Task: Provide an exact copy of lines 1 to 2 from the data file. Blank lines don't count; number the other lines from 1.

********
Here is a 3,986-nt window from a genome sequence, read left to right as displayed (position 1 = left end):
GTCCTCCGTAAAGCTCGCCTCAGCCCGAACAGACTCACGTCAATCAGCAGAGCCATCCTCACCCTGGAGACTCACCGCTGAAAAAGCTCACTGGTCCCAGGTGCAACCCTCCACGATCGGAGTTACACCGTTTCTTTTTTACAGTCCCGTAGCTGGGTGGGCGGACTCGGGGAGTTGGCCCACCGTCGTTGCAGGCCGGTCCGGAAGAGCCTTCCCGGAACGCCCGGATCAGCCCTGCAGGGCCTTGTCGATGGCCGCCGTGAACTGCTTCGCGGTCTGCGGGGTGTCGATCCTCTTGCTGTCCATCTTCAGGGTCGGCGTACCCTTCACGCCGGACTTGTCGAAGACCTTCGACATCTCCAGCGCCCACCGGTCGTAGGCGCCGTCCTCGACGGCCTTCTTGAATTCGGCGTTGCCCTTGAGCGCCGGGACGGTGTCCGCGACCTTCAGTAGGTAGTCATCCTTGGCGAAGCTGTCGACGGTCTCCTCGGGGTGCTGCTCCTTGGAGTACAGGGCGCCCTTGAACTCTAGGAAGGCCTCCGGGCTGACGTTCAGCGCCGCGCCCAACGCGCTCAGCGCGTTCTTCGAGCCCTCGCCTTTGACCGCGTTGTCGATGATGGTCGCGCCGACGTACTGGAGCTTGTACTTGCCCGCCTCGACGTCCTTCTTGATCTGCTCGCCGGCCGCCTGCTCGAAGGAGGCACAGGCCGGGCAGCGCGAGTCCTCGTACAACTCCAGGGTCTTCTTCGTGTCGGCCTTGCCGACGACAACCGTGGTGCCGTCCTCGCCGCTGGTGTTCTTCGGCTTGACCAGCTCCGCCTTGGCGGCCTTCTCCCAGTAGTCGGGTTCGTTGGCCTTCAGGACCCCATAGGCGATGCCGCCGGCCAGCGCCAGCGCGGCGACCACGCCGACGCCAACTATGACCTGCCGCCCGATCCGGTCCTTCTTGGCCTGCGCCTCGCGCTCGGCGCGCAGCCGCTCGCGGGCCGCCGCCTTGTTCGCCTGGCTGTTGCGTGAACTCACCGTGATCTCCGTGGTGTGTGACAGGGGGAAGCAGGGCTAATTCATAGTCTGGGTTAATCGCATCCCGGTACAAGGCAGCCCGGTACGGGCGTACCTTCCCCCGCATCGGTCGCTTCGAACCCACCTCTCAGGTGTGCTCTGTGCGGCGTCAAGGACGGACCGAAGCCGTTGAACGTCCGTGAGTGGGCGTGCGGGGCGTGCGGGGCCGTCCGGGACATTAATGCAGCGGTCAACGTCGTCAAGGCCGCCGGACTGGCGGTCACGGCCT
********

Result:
Here is a 3,986-nt window from a genome sequence, read left to right as displayed (position 1 = left end):
GTCCTCCGTAAAGCTCGCCTCAGCCCGAACAGACTCACGTCAATCAGCAGAGCCATCCTCACCCTGGAGACTCACCGCTGAAAAAGCTCACTGGTCCCAGGTGCAACCCTCCACGATCGGAGTTACACCGTTTCTTTTTTACAGTCCCGTAGCTGGGTGGGCGGACTCGGGGAGTTGGCCCACCGTCGTTGCAGGCCGGTCCGGAAGAGCCTTCCCGGAACGCCCGGATCAGCCCTGCAGGGCCTTGTCGATGGCCGCCGTGAACTGCTTCGCGGTCTGCGGGGTGTCGATCCTCTTGCTGTCCATCTTCAGGGTCGGCGTACCCTTCACGCCGGACTTGTCGAAGACCTTCGACATCTCCAGCGCCCACCGGTCGTAGGCGCCGTCCTCGACGGCCTTCTTGAATTCGGCGTTGCCCTTGAGCGCCGGGACGGTGTCCGCGACCTTCAGTAGGTAGTCATCCTTGGCGAAGCTGTCGACGGTCTCCTCGGGGTGCTGCTCCTTGGAGTACAGGGCGCCCTTGAACTCTAGGAAGGCCTCCGGGCTGACGTTCAGCGCCGCGCCCAACGCGCTCAGCGCGTTCTTCGAGCCCTCGCCTTTGACCGCGTTGTCGATGATGGTCGCGCCGACGTACTGGAGCTTGTACTTGCCCGCCTCGACGTCCTTCTTGATCTGCTCGCCGGCCGCCTGCTCGAAGGAGGCACAGGCCGGGCAGCGCGAGTCCTCGTACAACTCCAGGGTCTTCTTCGTGTCGGCCTTGCCGACGACAACCGTGGTGCCGTCCTCGCCGCTGGTGTTCTTCGGCTTGACCAGCTCCGCCTTGGCGGCCTTCTCCCAGTAGTCGGGTTCGTTGGCCTTCAGGACCCCATAGGCGATGCCGCCGGCCAGCGCCAGCGCGGCGACCACGCCGACGCCAACTATGACCTGCCGCCCGATCCGGTCCTTCTTGGCCTGCGCCTCGCGCTCGGCGCGCAGCCGCTCGCGGGCCGCCGCCTTGTTCGCCTGGCTGTTGCGTGAACTCACCGTGATCTCCGTGGTGTGTGACAGGGGGAAGCAGGGCTAATTCATAGTCTGGGTTAATCGCATCCCGGTACAAGGCAGCCCGGTACGGGCGTACCTTCCCCCGCATCGGTCGCTTCGAACCCACCTCTCAGGTGTGCTCTGTGCGGCGTCAAGGACGGACCGAAGCCGTTGAACGTCCGTGAGTGGGCGTGCGGGGCGTGCGGGGCCGTCCGGGACATTAATGCAGCGGTCAACGTCGTCAAGGCCGCCGGACTGGCGGTCACGGCCT